A Day Remembered

There is a story behind the writing of "A Day Remembered" by Lorraine Marks-Haislip.

This written work has been published in a variety of mediums but the story behind the writing of it has not before now.

One evening Mrs. Haislip was getting ready for bed. She'd showered and was about to head for the bed. Enroute back to her office, she completely 'lost touch' of what she was doing and where she was going. It was as if she was being guided by a higher force that used her as an instrument or tool to express feelings of those touched by the events of Pearl Harbor. Completely in the dark, she typed.

When she awakened in the morning, she saw, to her astonishment, the typewritten paper in her borrowed typewriter and read something she knew had not come from herself. She went to read the words that were before her and wept, realizing that the night before she had been used as a 'tool' to put down on paper what so many had longed to say.

Although she was tempted to go back and 'correct' certain verbage, she decided to leave the words as they were originally put...because they did not really come from her...and they are given as a gift to all who have been affected, the many hearts broken, as a result of the loss of so many lives at Pearl Harbor.

Dedicated to every man who served aboard the USS Arizona BB-39
by Lorraine E. Marks (Haislip)

The Navy launch slowly pulled away from the USS Arizona Memorial pier and proceeded to the glistening white edifice in the distant. As we approached, emotions overwhelmed me. I gazed upon the waters covering the broken hull of the USS Arizona BB-39 and my thoughts returned to 7 December 41.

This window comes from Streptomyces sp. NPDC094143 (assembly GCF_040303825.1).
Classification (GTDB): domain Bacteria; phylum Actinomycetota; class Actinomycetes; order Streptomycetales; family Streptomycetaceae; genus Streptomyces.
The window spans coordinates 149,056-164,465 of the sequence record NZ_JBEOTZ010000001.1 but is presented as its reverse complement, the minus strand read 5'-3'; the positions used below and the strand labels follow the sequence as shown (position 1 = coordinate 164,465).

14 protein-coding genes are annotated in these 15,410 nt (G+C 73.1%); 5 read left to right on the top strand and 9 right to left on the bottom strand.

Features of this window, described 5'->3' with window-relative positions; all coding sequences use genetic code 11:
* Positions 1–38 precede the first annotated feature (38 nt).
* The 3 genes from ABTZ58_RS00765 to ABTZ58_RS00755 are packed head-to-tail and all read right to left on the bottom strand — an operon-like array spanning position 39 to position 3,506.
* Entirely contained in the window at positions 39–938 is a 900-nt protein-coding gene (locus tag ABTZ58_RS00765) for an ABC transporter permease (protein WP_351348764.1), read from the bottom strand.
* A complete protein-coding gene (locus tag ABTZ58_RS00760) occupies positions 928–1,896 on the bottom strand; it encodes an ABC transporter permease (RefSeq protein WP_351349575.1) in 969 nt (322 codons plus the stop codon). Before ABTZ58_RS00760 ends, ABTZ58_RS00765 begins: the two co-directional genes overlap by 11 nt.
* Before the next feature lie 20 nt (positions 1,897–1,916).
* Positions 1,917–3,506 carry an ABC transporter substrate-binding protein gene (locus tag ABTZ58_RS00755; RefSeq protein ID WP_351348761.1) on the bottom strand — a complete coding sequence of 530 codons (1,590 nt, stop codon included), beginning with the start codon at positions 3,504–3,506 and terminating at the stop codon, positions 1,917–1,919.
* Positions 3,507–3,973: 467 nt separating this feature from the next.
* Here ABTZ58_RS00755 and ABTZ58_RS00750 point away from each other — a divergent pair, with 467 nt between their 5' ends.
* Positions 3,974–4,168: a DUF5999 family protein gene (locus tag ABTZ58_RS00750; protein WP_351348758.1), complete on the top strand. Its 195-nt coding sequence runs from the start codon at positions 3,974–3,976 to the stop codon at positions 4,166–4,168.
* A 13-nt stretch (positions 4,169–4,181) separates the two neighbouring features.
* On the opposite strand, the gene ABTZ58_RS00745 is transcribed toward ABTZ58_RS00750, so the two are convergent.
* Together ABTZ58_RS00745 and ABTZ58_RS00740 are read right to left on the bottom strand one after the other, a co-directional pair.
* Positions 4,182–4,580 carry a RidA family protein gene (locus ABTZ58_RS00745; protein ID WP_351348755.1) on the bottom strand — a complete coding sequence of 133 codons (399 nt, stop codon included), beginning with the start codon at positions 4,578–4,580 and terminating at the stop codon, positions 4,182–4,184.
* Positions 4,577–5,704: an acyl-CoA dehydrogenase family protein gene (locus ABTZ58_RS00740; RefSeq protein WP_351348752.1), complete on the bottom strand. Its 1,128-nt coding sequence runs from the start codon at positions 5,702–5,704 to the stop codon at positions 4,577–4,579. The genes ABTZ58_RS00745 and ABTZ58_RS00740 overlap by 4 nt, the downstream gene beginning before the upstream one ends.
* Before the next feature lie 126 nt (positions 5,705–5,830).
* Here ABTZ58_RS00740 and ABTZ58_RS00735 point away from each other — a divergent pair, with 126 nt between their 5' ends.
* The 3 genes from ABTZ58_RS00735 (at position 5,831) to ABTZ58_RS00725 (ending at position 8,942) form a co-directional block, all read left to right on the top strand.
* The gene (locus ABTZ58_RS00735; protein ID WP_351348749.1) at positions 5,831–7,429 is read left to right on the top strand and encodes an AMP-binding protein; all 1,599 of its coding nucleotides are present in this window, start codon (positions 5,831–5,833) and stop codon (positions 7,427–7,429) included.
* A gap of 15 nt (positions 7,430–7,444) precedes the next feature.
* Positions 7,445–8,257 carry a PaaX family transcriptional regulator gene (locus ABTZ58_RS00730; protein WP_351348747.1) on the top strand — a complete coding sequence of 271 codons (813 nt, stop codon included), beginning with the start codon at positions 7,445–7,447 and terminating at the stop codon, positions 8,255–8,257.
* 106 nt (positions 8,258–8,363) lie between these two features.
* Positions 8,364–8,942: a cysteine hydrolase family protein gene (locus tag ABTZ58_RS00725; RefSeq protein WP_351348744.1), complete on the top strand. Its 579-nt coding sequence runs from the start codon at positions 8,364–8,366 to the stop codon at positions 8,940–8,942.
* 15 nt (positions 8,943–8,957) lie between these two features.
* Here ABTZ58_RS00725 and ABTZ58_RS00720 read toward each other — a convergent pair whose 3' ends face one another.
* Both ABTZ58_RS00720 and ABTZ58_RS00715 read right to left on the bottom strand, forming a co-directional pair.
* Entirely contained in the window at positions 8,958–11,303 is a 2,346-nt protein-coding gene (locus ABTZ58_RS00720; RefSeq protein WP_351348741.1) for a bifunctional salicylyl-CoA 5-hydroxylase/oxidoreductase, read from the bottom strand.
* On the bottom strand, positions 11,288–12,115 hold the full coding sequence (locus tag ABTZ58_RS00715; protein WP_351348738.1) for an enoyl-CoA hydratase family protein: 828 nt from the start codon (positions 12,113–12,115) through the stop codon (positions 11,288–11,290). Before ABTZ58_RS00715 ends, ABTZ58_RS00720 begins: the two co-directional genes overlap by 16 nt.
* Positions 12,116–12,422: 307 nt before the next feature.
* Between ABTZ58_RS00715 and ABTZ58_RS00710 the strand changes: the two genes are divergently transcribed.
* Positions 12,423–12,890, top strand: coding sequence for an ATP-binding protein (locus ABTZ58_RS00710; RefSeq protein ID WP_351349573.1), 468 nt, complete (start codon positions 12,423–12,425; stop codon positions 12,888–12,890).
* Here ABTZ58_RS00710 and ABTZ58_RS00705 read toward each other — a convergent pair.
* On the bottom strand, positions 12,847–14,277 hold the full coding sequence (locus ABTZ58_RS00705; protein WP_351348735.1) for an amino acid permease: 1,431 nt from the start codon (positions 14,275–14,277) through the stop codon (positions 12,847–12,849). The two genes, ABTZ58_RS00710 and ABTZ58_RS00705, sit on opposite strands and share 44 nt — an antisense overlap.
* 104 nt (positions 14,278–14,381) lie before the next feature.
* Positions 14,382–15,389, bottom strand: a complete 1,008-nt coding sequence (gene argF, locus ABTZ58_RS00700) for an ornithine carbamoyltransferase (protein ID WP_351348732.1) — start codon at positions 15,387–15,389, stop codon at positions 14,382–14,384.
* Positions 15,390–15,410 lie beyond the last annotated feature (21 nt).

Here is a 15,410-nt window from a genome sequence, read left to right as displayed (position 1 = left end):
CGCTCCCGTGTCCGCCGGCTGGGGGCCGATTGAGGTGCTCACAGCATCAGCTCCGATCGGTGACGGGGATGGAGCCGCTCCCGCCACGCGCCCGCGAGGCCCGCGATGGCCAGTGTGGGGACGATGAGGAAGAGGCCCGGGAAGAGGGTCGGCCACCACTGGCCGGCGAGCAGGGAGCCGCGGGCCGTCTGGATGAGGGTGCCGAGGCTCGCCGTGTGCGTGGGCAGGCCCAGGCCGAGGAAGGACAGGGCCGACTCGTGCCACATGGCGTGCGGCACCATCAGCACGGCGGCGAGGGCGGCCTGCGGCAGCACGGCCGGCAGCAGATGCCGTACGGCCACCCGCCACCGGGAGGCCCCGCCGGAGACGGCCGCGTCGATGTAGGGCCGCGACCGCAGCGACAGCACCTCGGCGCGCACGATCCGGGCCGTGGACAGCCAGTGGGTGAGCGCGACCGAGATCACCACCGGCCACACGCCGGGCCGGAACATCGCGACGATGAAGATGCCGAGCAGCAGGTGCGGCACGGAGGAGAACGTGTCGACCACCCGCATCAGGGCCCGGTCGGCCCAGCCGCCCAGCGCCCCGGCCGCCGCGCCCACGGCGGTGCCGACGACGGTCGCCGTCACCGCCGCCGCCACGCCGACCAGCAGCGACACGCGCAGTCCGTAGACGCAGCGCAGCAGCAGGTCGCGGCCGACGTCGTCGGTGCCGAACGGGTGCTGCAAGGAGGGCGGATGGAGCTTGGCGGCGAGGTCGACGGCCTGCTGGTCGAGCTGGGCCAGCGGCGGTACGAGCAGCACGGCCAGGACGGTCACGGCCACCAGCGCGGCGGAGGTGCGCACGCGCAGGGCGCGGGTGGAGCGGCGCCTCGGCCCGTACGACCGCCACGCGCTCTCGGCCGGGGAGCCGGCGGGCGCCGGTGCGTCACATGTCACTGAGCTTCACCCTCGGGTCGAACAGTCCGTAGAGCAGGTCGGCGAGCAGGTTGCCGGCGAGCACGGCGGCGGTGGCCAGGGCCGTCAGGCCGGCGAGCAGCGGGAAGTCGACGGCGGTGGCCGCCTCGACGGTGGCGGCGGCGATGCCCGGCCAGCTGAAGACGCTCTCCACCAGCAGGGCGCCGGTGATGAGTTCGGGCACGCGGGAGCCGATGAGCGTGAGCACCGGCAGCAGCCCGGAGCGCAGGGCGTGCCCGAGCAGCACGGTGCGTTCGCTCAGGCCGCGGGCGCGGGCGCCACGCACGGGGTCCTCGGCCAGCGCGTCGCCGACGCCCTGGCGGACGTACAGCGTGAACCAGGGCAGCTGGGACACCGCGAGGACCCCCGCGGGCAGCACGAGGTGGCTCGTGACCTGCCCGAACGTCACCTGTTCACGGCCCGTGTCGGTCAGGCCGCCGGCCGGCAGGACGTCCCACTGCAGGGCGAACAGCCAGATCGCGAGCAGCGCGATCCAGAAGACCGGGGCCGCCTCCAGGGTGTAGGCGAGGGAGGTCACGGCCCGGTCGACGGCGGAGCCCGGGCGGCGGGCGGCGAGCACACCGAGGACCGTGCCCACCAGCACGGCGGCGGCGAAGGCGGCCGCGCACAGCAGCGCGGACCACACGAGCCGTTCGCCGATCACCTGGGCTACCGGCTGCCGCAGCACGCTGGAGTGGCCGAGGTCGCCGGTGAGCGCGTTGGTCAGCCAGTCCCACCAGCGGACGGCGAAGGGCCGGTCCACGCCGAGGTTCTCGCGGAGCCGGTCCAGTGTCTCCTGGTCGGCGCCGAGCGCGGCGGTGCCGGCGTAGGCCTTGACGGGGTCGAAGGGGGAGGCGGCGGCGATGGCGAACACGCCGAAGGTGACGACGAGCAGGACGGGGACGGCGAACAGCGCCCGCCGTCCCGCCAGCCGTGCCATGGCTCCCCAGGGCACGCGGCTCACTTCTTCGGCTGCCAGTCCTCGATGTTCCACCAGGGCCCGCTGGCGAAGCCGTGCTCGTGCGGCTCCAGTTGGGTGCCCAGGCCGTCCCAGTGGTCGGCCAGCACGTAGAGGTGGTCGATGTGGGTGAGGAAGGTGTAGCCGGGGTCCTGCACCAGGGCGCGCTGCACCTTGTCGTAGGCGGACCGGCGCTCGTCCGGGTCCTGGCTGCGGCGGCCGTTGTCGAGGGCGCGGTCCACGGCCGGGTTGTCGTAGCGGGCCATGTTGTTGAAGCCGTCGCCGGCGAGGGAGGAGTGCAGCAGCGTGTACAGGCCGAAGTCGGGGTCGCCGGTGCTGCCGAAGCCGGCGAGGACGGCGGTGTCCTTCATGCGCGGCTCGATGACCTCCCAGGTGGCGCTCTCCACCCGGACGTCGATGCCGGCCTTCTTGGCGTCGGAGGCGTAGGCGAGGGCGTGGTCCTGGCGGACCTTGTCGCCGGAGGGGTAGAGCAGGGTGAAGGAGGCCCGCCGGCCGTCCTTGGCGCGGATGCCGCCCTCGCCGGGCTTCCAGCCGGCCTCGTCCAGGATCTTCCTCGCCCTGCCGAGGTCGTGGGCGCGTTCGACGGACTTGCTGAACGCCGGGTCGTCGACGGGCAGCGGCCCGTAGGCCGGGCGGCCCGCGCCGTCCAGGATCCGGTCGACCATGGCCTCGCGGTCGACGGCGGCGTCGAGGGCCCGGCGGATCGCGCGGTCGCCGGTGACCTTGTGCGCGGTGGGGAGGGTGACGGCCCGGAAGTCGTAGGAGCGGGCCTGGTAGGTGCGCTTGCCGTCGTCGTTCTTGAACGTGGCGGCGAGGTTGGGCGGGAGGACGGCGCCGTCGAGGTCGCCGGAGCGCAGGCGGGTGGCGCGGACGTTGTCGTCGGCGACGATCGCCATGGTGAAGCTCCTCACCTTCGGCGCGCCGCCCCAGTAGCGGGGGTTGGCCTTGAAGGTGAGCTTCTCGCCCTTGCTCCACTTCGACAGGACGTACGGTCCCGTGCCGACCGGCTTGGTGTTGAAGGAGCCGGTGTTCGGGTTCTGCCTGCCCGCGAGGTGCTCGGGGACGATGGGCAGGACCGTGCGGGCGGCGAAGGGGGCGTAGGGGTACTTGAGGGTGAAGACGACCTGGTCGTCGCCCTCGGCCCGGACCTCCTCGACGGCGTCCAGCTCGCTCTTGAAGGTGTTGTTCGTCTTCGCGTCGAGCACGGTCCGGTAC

I heard the cries of every man who died.
I felt the pain they felt.
I cried the tears shed in longing for the loved ones that will never be seen or heard again.

As their souls left their earthly bonds,
I felt the omnipresence of the Almighty.

50 years have passed and the pain remains.

I looked down on the weather deck of the Arizona and did not see the rusting hulk but the teakwood deck bleached white from holy stoning with sand, brick and salt water. The glistening brass was flawless from many hours of 'bright work' by her crew. I saw the spotless superstructure, foremast and the mainmast. I felt the same "Espirit de Corps" her crew still feels.

I felt a part of her was a part of me.

The foremast was the heart of the Arizona. The life blood flowed from the Captains bridge through every division from the 'deck apes' to the 'black gang'.

As the day of Infamy dawned, the USS Arizona was calm. It was the beginning of the normal Sunday routine. The old girl was relaxing in the early morning sunlight along with her crew except for those on duty. On the fantail, the ship's band prepared to play for the raising of the National Ensign -- AND THEN -- devastation and tragedy descended upon our grey lady and she fought back. SHE DID FIGHT BACK!

Captain Franklin Van Valkenburg and RADM Issac C. Kidd were on their respective bridges. Men were at their battle stations. She was strafed and bombed. The final death dealing projectile struck the starboard side of the number 2 turret, penetrated the steel deck and ignited the black powder in the magazine below. The massive blast shook the 34,000 ton, 608 ft. super dreadnought from stem to stern, raised her 40 feet into the air -- she shuddered -- burning she settled back into the mud of Pearl Harbor, her back broken, taking 1177 young lives with her.

The steel of her forward deck peeled back like the petals of a flower.

The foremast, the heart of the ship, looked down on the inferno and her dead crew. Her heart broken, she bowed her head...and died.

Arizona still bleeds.

One drop of oil every few seconds emerges from her hull, slowly floats to the surface and bursts into a rainbow of iridescent hues that spread over her water covered deck. Her hull cradles in her womb the crew still aboard.

Arizona will live on in our hearts, souls and minds.

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